ISSN 1866-8836
Клеточная терапия и трансплантация

Treatment of HIV-associated lymphomas: results of a multicenter retrospective study

Popova M.1, Shneyder T.2, Karaygin I.2, Zuyzgin I.2, 10, Ryabykina O.2, Ruzhinskaya O.2, Uspenskaya O.2, Medvedeva N.3, Klimovich A.3, Potapenko V.3, Kotova N.3, Zinina E.4, Popova N.4, Zhurba Y.4, Myasnikov A.5, Moshnina S.5, Evseev A.5, Kaplanov K.6, Ksenzova T.7, Karyagina E.8, Stolypina Zh.8, Dzola S.9, Levanov A.9, Mel’sitova K.1, Borzenkova E.1, Mikhaylova N.1, Zubarovskaya L.1 and Afanasyev B.1

1 Raisa Gorbacheva Institute of Children Oncology, Hematology and Transplantation, The First St. Petersburg State I. Pavlov Medical University, St. Petersburg, Russia

2 Leningrad Regional Clinical Hospital, St. Petersburg, Russia

3 City Clinical Hospital №31, St. Petersburg, Russia

4 Surgut District Clinical Hospital, Surgut, Russia

5 Republican Clinical Hospital, Petrozavodsk, Russia

6 Volgograd Regional Clinical Oncologycal Hospital, Volgograd, Russia;

7 Regional Clinical Hospital, Tumen’, Russia

8 City Clinical Hospital №15, St. Petersburg, Russia

9 Clinic of Profpathology and Hematology, Saratov State Medical University, Saratov, Russia

10 Petrov Research Institute of Oncology, St. Petersburg, Russia

Marina Popova, MD, Raisa Gorbacheva Memorial Institute of Children Oncology, Hematology and Transplantation, First St. Petersburg State I. Pavlov Medical University, L. Tolstoy St 6-8, 197022, St. Petersburg, Russia
Phone: +7-812-233-29-25, E-mail:



Since the beginning of AIDS epidemic, almost 70 million of human population have been infected with HIV, and about 35 million have died of AIDS. 35 millions of people around the world were living with HIV by the end of 2013. The HIV-infected patients are at risk of cancer, including lymphomas, despite a widespread accessibility of highly active antiretroviral therapy (HAART). In parallel with increasing number of people living with HIV, the number of patients suffering from HIV-associated malignancies of hematopoietic and lymphoid tissues has increased as well, as a result of their immunodeficiency state.


We have performed a retrospective multicenter study. Diagnosis of lymphoma in a HIV infected patient was the inclusion criterion. This study focuses on the outcomes in HIV-infected patients with lymphomas. Forty-seven patients were enrolled within the period from May 2006 to February 2015. We have analyzed the data on medical history, results of laboratory testing as well as treatment in hematological departments and AIDS-centers, as based on the established practice of Russian health care. The median follow-up of patients was 24 (3 to 106) months.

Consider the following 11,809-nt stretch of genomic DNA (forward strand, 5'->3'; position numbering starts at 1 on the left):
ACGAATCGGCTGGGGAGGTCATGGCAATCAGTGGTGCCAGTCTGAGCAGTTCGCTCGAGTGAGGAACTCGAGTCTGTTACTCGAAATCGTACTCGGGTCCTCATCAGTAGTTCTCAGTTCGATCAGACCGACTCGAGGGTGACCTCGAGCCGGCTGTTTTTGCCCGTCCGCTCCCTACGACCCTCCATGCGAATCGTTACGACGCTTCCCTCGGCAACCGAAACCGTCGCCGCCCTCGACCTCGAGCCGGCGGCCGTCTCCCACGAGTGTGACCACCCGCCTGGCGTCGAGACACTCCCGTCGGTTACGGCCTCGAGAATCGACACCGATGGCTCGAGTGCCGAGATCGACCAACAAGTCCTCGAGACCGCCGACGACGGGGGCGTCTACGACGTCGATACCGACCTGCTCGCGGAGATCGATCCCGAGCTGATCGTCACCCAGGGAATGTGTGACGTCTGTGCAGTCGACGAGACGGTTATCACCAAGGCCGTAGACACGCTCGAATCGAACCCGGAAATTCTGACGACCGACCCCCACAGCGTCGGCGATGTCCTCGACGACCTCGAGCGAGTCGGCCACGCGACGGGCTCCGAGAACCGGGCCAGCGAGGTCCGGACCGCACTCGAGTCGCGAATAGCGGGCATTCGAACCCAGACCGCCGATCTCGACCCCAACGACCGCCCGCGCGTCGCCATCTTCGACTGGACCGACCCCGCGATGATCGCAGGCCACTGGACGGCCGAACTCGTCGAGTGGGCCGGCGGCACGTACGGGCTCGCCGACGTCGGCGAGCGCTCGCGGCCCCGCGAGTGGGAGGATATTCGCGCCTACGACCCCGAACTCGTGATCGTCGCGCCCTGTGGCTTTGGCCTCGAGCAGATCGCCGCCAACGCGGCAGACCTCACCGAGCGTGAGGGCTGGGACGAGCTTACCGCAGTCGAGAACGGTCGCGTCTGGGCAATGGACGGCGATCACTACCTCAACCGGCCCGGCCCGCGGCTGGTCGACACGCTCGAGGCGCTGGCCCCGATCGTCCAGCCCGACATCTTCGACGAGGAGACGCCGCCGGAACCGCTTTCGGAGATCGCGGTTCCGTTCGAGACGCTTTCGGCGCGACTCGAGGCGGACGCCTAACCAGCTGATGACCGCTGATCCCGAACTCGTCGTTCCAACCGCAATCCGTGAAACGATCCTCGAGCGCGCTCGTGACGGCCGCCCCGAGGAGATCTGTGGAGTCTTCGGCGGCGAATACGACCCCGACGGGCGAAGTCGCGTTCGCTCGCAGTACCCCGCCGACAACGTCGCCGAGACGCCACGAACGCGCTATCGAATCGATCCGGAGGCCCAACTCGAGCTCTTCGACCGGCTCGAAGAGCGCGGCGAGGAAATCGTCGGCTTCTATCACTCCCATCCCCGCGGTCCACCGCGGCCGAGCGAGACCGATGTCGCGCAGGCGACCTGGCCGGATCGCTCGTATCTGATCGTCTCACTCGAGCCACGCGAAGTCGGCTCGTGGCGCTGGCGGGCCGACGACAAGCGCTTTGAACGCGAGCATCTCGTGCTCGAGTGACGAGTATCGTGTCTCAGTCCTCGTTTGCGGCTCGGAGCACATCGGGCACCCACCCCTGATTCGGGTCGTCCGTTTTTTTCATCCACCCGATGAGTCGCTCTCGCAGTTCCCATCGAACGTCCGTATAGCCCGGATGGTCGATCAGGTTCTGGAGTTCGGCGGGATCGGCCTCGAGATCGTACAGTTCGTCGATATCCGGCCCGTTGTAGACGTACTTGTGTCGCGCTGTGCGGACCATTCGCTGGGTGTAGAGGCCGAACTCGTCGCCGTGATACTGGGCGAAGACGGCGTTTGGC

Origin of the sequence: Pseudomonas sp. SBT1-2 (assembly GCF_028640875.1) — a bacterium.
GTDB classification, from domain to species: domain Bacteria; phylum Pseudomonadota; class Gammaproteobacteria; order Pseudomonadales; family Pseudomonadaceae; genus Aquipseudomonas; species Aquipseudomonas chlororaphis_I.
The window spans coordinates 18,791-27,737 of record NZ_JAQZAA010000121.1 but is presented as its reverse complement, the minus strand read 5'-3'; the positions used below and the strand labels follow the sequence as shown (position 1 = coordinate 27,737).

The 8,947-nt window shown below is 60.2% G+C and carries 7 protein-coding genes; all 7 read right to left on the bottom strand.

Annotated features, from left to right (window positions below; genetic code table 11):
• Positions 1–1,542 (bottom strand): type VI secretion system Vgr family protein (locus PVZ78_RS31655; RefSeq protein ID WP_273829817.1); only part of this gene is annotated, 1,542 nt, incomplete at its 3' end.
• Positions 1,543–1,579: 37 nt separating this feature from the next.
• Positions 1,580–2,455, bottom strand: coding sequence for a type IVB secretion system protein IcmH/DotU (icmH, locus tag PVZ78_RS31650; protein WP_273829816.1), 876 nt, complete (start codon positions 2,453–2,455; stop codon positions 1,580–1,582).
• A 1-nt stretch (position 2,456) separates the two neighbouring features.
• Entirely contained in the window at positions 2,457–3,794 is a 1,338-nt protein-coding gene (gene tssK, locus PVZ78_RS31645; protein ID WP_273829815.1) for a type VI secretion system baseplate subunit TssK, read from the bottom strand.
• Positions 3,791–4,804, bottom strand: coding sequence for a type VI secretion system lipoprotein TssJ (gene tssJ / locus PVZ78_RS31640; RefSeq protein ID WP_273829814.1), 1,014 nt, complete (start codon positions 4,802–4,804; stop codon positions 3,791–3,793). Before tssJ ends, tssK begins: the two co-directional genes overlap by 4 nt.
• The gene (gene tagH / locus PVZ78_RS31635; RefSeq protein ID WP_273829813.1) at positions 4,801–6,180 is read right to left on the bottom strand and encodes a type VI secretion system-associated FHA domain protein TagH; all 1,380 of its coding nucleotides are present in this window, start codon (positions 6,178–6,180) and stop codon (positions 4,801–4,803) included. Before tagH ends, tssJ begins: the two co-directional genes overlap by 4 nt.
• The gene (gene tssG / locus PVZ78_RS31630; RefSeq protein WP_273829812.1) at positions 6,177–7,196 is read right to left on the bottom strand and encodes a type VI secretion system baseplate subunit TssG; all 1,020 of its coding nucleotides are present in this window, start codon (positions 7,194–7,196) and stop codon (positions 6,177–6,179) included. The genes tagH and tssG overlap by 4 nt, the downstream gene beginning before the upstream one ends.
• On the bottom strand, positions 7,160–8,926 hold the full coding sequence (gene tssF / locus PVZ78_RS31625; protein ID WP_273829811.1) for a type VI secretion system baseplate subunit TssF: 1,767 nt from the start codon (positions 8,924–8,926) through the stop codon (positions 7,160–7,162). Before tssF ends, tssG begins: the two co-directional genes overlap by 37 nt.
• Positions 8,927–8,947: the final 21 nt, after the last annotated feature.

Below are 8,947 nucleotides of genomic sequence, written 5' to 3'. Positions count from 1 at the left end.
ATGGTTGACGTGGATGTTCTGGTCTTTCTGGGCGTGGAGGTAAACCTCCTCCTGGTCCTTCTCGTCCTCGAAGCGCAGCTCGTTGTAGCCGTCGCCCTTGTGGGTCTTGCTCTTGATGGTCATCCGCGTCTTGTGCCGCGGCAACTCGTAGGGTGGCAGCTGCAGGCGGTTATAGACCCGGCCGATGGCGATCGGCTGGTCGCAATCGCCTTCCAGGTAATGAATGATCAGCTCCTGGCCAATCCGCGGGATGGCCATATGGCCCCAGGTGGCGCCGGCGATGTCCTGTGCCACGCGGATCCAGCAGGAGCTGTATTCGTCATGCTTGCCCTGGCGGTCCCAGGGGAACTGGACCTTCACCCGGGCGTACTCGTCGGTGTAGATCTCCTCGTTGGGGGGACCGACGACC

The patients’ characteristics are depicted in Table 1. In 78% of the patients, HIV infection was detected before the diagnosis of lymphoma. CD4+ cell counts and viral load at the diagnosis of lymphoma were assessed only in 30% of cases. The levels of CD4+ cell counts were<200 cells/mm (50-420) in 70% of patients. The viral loads in 50% of the patients were<1000 RNA copies/mL (0-800 thousand copies/mL). The HIV-infected persons with lymphoma received 1 to 8 cycles of chemotherapy (ChT); 50% patients underwent > 5 ChT cycles. The lymphoma treatment regimens are shown in Table 2. Generally, cytostatic ChT in combination with Rituximab and HAART was not associated with excessive toxicity. Overall survival in HIV-infected patients with lymphomas was 70% at 2 years of observation. Appropriate rates for specific entities are as follows: HL, 80%; BL, 78,6%; DLBCL, 68,4%; intermediate BL/DLBCL lymphoma, 33,3%; undifferentiated aggressive B-cell lymphoma, 33,3%, and a patient with follicular lymphoma is still alive. Significant improvement of the overall survival rate is associated with administration of ChT in combination with HAART (75% vs 43%, p=0,024), and application of adequate ChT (83,3% vs 47,1%, p=0,013). Usage of ChT plus Rituximab improves overall survival (81,5% vs 33,3%, p=0,01) and reduces the probability of progression (11% vs 44,4%, p=0,02) of CD20+ B-cell lymphoma (n=36). LDH level above 500 U/l was a poor prognostic factor (56% vs 86,4%, p =0,01). The patient’s age, ECOG status, disease stage, presence of B symptoms and International Prognostic Index (IPI) had no impact on the outcome, thus suggesting influence of other factors that may include HIV-state (CD4+ cell levels and viral load).


HIV-infected patients were more often affected with DLBCL which was characterized by aggressive clinical course. The 2-year overall survival of the HIV-infected lymphoma patients with HIV was 70%. ChT in combination with HAART (75%) and adequate to diagnosis ChT (81.5%) improved overall survival. Usage of Rituximab reduced the probability of progression and improved overall survival of CD20+ B cell lymphoma in HIV infected individuals. The levels of LDH above 500 U/l are associated with unfavorable prognosis. HIV status seems to play an important prognostic role.

Patients and chemotherapy characteristics


Age, median

37 (22-66)



ECOG 3-4


Ann Arbor 3-4


B symptoms


LDH (>2X)


Extra lymphatic diseases


Number of CT courses, median

5 (1-8)





CHOP like




Hyper-CVAD / BFM




CT without R




CT without HAART


Table 1. Characteristics of the lymphoma patients under study


Lymphoma, hiv infection, haart, polychemotherapy, rituximab, ldh activity

Volume 5, Number 1

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